So, this cocktail more or less was in rest 23 years surpriselly. Beleave me, life in USSR was easy, much more easy than in independent Ukraine.I have been around and seen a lot of the Countries, namely 53. USSR was most comfortable to live for ordinary person. Many Ukrainians at the East do remember that and this is sourse of nostalgy, because industrial region prosperity depends on long term planning and huge market.It was in the USSR era.

Since Independance obtained, Ukraine falled into collapse, but recovered and started to move up. Westerns obtained good possibility to travel into EU and seen the Paradise.Many Easterns have the relatives in Russia and currently travelled down there to meet them. Russia is powerful and rich peace of the planet and visitors from Ukraine noted that. But first years of UA independence namely EU was looking like a candy, Russia was partly destroyed with Perestroyka. So, for sure people would like to join EU. But energy crisis shown, that Russia is lucky to have huge potencial to withstand any crisis due to huge sourses.Owing that 80% of Ukr industry is oriented on the Russia, Easterns started to dream about Custom Union.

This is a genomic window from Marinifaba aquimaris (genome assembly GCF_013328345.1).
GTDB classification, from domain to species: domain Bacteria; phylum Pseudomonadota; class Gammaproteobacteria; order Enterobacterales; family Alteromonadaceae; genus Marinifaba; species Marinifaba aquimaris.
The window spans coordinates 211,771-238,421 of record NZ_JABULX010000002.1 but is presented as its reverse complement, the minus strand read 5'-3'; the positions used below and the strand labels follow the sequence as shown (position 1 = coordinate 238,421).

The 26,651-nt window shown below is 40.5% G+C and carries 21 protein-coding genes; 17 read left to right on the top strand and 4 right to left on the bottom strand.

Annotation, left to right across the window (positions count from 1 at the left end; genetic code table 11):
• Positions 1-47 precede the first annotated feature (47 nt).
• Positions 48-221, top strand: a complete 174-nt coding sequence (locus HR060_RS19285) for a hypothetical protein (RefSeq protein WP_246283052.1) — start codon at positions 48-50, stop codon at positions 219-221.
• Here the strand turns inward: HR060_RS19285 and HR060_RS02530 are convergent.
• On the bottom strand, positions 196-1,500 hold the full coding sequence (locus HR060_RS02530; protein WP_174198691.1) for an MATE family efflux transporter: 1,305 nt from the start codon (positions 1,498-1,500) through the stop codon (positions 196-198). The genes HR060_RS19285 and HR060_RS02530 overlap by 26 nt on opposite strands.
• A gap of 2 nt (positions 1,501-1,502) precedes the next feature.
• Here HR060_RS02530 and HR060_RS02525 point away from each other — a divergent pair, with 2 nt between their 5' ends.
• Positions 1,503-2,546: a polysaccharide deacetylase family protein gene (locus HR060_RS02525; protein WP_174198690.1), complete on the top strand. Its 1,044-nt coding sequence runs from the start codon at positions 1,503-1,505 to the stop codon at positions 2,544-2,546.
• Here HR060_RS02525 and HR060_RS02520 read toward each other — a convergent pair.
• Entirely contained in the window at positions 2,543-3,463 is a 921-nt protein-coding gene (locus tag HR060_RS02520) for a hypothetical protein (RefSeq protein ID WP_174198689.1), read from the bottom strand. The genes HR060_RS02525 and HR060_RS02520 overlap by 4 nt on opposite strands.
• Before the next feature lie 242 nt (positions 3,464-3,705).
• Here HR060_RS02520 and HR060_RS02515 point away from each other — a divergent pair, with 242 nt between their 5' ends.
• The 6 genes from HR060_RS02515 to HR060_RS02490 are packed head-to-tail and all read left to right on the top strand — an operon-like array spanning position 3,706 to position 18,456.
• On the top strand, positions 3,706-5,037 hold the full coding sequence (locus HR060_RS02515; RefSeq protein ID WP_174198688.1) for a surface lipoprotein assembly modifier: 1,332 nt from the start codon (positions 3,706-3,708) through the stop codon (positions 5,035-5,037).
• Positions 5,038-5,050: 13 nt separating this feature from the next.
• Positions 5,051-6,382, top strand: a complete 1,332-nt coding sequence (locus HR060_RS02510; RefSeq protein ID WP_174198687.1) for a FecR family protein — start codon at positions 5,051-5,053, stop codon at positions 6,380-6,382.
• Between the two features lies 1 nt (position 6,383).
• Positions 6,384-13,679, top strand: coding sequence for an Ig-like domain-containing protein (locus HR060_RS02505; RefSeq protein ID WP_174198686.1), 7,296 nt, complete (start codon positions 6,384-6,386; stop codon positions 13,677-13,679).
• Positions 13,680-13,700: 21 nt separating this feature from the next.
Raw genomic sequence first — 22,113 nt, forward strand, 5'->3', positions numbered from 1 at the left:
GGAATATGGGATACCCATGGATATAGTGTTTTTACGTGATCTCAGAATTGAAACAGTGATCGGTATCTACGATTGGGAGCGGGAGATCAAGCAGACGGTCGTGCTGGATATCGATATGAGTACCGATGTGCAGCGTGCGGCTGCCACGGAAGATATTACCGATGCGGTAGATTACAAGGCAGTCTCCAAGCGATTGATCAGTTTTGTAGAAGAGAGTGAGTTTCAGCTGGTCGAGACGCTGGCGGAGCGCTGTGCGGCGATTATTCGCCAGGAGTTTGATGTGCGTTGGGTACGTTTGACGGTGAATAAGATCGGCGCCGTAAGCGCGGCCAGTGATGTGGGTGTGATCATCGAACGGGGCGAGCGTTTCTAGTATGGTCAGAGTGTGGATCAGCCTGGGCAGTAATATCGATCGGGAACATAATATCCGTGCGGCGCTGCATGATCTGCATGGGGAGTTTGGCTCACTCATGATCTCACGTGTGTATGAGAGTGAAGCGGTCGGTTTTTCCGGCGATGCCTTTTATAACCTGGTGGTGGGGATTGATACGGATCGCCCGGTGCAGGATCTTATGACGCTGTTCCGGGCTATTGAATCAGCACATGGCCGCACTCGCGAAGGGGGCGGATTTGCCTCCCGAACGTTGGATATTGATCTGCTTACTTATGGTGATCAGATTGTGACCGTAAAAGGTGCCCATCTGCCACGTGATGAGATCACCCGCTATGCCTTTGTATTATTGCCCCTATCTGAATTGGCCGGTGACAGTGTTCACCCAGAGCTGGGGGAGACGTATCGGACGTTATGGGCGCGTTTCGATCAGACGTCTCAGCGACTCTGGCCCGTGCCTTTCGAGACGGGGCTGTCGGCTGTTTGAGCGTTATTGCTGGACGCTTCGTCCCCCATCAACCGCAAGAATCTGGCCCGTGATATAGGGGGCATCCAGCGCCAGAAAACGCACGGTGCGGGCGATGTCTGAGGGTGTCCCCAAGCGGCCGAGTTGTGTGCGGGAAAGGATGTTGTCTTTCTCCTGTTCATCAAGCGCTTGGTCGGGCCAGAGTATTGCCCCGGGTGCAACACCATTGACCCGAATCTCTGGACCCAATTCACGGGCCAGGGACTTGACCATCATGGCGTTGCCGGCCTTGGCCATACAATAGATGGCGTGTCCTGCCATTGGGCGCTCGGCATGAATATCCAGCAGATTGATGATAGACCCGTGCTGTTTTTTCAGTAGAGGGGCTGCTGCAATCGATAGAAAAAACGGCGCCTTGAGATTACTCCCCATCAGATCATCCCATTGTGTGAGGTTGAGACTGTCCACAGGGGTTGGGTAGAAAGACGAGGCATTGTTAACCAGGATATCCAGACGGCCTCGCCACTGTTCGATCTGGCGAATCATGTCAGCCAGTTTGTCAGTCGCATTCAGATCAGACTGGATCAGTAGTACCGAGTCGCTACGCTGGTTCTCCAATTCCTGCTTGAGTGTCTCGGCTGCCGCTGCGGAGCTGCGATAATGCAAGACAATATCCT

So, Yanucovoch has got into the trap:
– Westen electorate would like to join EU
– Eastern electorate would like to stay in good relations with Russia.
– Huge portion of population understood, that civil war will be an unavoidable factor once getting a choice between EU and CU and claimed to stay away from any kind of the Unions.More over, 80% of heavy industry will be destroyed.

Westerns labor migrants would like to have open door to EU.

Do not forget, that Ukraine was not looking like today 200 years ago. It was the battlefield, Wild Stepp. Many Ukrainians, Germans,Polish, Turkish, Crimea Tartars falled here for the centuries. But namely Russians lost their lives in overwelling numbers. And finally won. So, Russian called Crimea as a Russian Glory Land.

With this basket of circumstances Mr Yanukovich arrived to damned 2013.

Then:
1.Ynukovich reject the EU proposition,people assemlied at Maidan
2.Self-defence forces of Maydan started to attack police and goverment buildings.

3.Yanucovich left Ukraine
(to be continued)

All Ukraine stuck in expectation. What the New Government going to do.
One of the first law was against Russian language.
This law was mistaken, russian speaking population interpreted it as anti-russian.
It was trigger of riot. Federalization cliam in South-East was a respond. Federalization would be a mistake. Temporary government proposed good choice: wide decentralization of the power. Why not?
25 of May president elections shall be held. Why not?
Instead of that civil war is coming.
Only choice: start negotiations immideatelly.
God bless all.